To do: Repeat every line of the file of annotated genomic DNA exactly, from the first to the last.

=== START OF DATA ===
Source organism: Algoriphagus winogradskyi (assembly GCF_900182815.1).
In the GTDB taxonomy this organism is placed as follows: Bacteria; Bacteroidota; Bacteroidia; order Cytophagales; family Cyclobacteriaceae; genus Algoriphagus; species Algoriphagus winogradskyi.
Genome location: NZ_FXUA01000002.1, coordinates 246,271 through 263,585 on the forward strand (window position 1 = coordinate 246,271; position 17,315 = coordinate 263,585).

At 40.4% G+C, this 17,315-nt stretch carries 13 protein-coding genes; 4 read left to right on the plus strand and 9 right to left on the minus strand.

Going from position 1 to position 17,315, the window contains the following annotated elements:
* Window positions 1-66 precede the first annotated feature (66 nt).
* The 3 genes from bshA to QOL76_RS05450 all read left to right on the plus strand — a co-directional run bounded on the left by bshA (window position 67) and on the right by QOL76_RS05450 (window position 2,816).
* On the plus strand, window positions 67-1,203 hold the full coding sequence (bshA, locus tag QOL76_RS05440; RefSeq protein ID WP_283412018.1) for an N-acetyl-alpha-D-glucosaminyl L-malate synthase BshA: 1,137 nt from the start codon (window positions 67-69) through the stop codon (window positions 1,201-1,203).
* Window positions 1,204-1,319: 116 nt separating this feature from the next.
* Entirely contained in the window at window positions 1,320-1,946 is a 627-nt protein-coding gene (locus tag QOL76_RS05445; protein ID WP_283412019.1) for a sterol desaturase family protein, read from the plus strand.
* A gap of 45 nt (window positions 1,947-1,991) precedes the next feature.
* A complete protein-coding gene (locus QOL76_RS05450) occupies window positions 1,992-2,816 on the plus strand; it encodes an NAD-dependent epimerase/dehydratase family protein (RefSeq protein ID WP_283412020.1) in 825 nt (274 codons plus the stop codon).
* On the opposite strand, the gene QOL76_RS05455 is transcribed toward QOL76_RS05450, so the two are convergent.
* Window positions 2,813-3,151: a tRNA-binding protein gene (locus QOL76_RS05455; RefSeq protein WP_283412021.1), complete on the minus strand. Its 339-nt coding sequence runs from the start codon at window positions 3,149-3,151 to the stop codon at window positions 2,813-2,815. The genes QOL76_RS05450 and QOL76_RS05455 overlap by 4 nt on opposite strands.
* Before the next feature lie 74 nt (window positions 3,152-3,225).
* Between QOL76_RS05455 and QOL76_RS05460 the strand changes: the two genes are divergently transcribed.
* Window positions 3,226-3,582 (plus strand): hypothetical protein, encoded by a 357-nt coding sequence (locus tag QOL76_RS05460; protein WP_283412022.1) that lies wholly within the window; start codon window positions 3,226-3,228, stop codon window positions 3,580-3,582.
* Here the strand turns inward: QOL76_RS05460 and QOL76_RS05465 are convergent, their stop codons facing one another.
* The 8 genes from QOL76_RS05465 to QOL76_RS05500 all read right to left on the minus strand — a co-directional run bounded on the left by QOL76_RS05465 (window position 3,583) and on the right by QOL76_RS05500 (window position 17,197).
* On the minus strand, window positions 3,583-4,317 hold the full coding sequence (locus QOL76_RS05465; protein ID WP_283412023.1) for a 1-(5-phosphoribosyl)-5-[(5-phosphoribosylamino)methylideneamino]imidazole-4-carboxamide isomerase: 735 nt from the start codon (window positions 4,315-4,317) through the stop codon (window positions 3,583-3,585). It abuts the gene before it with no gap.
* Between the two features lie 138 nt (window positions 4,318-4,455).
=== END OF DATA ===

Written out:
Source organism: Algoriphagus winogradskyi (assembly GCF_900182815.1).
In the GTDB taxonomy this organism is placed as follows: Bacteria; Bacteroidota; Bacteroidia; order Cytophagales; family Cyclobacteriaceae; genus Algoriphagus; species Algoriphagus winogradskyi.
Genome location: NZ_FXUA01000002.1, coordinates 246,271 through 263,585 on the forward strand (window position 1 = coordinate 246,271; position 17,315 = coordinate 263,585).

At 40.4% G+C, this 17,315-nt stretch carries 13 protein-coding genes; 4 read left to right on the plus strand and 9 right to left on the minus strand.

Going from position 1 to position 17,315, the window contains the following annotated elements:
* Window positions 1-66 precede the first annotated feature (66 nt).
* The 3 genes from bshA to QOL76_RS05450 all read left to right on the plus strand — a co-directional run bounded on the left by bshA (window position 67) and on the right by QOL76_RS05450 (window position 2,816).
* On the plus strand, window positions 67-1,203 hold the full coding sequence (bshA, locus tag QOL76_RS05440; RefSeq protein ID WP_283412018.1) for an N-acetyl-alpha-D-glucosaminyl L-malate synthase BshA: 1,137 nt from the start codon (window positions 67-69) through the stop codon (window positions 1,201-1,203).
* Window positions 1,204-1,319: 116 nt separating this feature from the next.
* Entirely contained in the window at window positions 1,320-1,946 is a 627-nt protein-coding gene (locus tag QOL76_RS05445; protein ID WP_283412019.1) for a sterol desaturase family protein, read from the plus strand.
* A gap of 45 nt (window positions 1,947-1,991) precedes the next feature.
* A complete protein-coding gene (locus QOL76_RS05450) occupies window positions 1,992-2,816 on the plus strand; it encodes an NAD-dependent epimerase/dehydratase family protein (RefSeq protein ID WP_283412020.1) in 825 nt (274 codons plus the stop codon).
* On the opposite strand, the gene QOL76_RS05455 is transcribed toward QOL76_RS05450, so the two are convergent.
* Window positions 2,813-3,151: a tRNA-binding protein gene (locus QOL76_RS05455; RefSeq protein WP_283412021.1), complete on the minus strand. Its 339-nt coding sequence runs from the start codon at window positions 3,149-3,151 to the stop codon at window positions 2,813-2,815. The genes QOL76_RS05450 and QOL76_RS05455 overlap by 4 nt on opposite strands.
* Before the next feature lie 74 nt (window positions 3,152-3,225).
* Between QOL76_RS05455 and QOL76_RS05460 the strand changes: the two genes are divergently transcribed.
* Window positions 3,226-3,582 (plus strand): hypothetical protein, encoded by a 357-nt coding sequence (locus tag QOL76_RS05460; protein WP_283412022.1) that lies wholly within the window; start codon window positions 3,226-3,228, stop codon window positions 3,580-3,582.
* Here the strand turns inward: QOL76_RS05460 and QOL76_RS05465 are convergent, their stop codons facing one another.
* The 8 genes from QOL76_RS05465 to QOL76_RS05500 all read right to left on the minus strand — a co-directional run bounded on the left by QOL76_RS05465 (window position 3,583) and on the right by QOL76_RS05500 (window position 17,197).
* On the minus strand, window positions 3,583-4,317 hold the full coding sequence (locus QOL76_RS05465; protein ID WP_283412023.1) for a 1-(5-phosphoribosyl)-5-[(5-phosphoribosylamino)methylideneamino]imidazole-4-carboxamide isomerase: 735 nt from the start codon (window positions 4,315-4,317) through the stop codon (window positions 3,583-3,585). It abuts the gene before it with no gap.
* Between the two features lie 138 nt (window positions 4,318-4,455).